and put his clothes on in the blueblack cold, 
then with cracked hands that ached 
from labor in the weekday weather made 
banked fires blaze. No one ever thanked him. 

I’d wake and hear the cold splintering, breaking. 
When the rooms were warm, he’d call, 
and slowly I would rise and dress, 
fearing the chronic angers of that house, 

Speaking indifferently to him, 
who had driven out the cold 
and polished my good shoes as well. 
What did I know, what did I know 
of love’s austere and lonely offices? 

I hadn't read this poem since the 9th grade.  That was...a while ago.  But I always remembered
the line "love's austere and lonely offices."  In the 9th grade, I didn't really understand the poem.
And I sure as hell didn't understand the thing the poem was talking about, in spite of Mrs. Murran's
best efforts.
Poor Mrs. Murran.  You can lead a horse to water, but this horse was way too dumb to understand
Robert Hayden.
It’s kind of an old-fashioned poem, but since we lived in an old-fashioned house with a wood
stove, my father did, in fact, get up early to make fires.  And even with a one-to-one DIRECT
comparison between my life and the narrator’s life, EVEN THEN I didn’t get it.  And, after building
a fire, he would then go to a literal austere and lonely office and work for 9 hours.
And yes, I spoke indifferently to him at times.  And no, I never thanked him.
My dad and India’s dad (Fred McGreevy) feel similarly about their office jobs:

 These days, I understand a LITTLE bit better about those austere and lonely offices (the literal and
the metaphorical ones).  So on this, the most fatherly of days, I'd like to say:
1.) Sorry about the speaking indifferently thing.
2.) Thank you for polishing my good shoes.  And for everything else.
3.) Happy Father's Day.


Sunday, June 8, 2014

Legend of the Lost Panels...

Well, hullo there.

Welcome to this week's update of "Saturday" the book.

Progress wise, I've just finished page 34 and have barely started the layout of page 35.  Page 35 is the last page of the book.  THE VERY LAST PAGE.  It's a little scary and a little exciting.  Can't wait to be able to share the whole durned thing with you.  Of course, even after I finish the last page, I have to do the cover, edit the book, and then find a way to print it. But we're just a stone's throw away.  A breath.  A hair.  A hair's breath.  A hop, skip, and a jump.  We're close.  That's alls I'm sayin'.  Close.

In the meantime, this week's update is going to be a little different.  Normally, I would tell you what page I'm working on and then give you a panel or two from said page.  But having just started the layout on page 35 (did I mention that's the last page in the book?), I don't have anything particularly interesting to show just yet.

So, in lieu of more current material, I'm going to do something I would almost never ever do: I'm going to show you a mistake.  I know: you're shocked.  But I do make mistakes from time to time.  Having made a mistake of any kind, my standard operating procedure is to destroy all the evidence of the mistake and then erase the memories of any witnesses.  With a hammer.  But this mistake is kind of fun, so I'll share it.

It came from page 29.  On this page, India is just returning home from a day of adventuring.  She runs into Thelonius on the porch.  Thelonius has been conspicuously absent for most of the book and she asks where he's been.  This is his response:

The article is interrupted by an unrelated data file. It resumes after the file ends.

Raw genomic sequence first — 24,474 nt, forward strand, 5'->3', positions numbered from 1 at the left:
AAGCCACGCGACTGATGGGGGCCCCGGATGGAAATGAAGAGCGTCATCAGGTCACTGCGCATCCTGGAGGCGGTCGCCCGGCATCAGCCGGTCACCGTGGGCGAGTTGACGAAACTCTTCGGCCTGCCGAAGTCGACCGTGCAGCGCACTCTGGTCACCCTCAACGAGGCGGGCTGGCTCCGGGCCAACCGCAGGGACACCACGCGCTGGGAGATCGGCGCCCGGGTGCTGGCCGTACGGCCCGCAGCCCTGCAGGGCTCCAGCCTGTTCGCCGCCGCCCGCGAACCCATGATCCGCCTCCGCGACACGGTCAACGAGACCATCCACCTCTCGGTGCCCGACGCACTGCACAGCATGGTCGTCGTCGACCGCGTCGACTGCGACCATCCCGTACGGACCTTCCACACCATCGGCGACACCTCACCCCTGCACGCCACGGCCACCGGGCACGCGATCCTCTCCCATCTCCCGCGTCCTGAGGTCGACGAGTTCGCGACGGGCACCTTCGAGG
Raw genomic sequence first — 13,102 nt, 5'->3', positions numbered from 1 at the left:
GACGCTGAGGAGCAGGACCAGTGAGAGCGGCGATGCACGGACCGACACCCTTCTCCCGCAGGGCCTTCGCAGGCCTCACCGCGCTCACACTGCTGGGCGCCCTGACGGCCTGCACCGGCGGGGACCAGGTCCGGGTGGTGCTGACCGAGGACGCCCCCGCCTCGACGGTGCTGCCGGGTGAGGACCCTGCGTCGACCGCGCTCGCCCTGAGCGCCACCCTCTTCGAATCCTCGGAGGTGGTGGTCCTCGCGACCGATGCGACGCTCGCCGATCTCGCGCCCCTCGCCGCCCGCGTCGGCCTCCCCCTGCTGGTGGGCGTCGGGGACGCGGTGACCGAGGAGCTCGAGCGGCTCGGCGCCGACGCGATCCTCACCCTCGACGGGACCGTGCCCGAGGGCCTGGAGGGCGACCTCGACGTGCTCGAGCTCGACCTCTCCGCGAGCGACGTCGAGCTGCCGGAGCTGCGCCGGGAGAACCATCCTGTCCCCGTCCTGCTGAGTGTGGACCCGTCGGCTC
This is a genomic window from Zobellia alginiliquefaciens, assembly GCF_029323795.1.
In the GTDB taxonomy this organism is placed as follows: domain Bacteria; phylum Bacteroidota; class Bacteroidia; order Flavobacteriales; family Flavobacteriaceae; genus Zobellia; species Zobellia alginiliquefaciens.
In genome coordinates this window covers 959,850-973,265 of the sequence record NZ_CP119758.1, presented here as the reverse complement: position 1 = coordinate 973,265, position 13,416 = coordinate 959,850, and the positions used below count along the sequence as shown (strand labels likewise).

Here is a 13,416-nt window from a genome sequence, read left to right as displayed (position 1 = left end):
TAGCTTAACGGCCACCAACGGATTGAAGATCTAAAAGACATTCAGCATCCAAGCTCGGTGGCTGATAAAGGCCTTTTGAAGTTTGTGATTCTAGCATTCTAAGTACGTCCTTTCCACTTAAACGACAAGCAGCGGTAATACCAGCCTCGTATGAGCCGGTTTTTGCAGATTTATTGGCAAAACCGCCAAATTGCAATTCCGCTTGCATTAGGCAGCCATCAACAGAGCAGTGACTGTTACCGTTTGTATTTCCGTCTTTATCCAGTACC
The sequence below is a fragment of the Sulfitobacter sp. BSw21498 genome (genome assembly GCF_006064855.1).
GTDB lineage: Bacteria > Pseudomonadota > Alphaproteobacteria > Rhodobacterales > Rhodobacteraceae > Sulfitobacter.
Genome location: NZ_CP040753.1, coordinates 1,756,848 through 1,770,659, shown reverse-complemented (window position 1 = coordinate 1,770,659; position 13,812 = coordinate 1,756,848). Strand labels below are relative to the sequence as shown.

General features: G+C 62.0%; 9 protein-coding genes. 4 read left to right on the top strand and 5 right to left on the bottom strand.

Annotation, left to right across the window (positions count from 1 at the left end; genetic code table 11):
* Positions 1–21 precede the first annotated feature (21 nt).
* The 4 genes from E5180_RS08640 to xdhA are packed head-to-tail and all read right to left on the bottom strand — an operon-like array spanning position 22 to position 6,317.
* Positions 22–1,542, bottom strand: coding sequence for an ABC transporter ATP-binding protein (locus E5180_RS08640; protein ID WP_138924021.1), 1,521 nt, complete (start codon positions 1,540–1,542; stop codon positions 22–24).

Thelonius, it seems, was Shanghaied by an odd little man named Sheldon Snevily, a taxidermist and caterer.  Sheldon is partially based on a shop teacher I had when I was a kid.  This teacher had the thickest glasses I'd ever seen.  I'm pretty sure he could see through time with glasses that thick.  He also had no full fingers on either hand.  Keep in mind that this was the man responsible for teaching us shop safety.

Anyhoo, I ended up having to leave out this entire segment for a couple of reasons.  First, it didn't make much sense and didn't exactly fit in with the rest of the story.  But I wasn't actually all that concerned about that.  I liked the character and I liked how dark the little mini-story was.

The main reason this part got the axe was space.  Every comic, drawing, painting, or illustration is a negotiation with space.  It ends up being a little like a game of Tetris where every single piece is a different size and shape.  There was a lot more story that had to go onto page 29 in order to keep the book on track.  This little expository side bar ended up being, as a good friend of mine says often, "A long way to go for a taco."  (There was a lot of effort without much payoff).  I took up space I didn't have.  And no matter how I monkeyed with the layout, I could never make it work with everything else that had to go on this page.

So, Miles Snevily and the mystery of the disappearing crow had to be chopped off.  But don't worry: I dropped it immediately into a jar of embalming fluid.  Maybe someday I'll bring it back to life.


BTW: Here was the post script to this little adventure:

Cheers (for reals this time).

Sunday, June 1, 2014

LIfe is short. Fortunately, so is this update...


Welcome to this week's update of "Saturday" the book.

For those of you who look forward to and read the updates (maybe that should read, "For the one person who looks forward to and reads the updates..."), bad news: I'm feeling a combination of laziness and malaise this weekend.  Let's call it "malazy".  I'll be more talkie next time around.

If you're one of the people for whom these updates are a nuisance that fills your inbox with obnoxious clockwork regularity, great news: I'm feeling malazy (see definition above).  So, not so much wordifying this time around.

Here are three drawings of India's dad, Fred McGreevy.  They appear on page 32.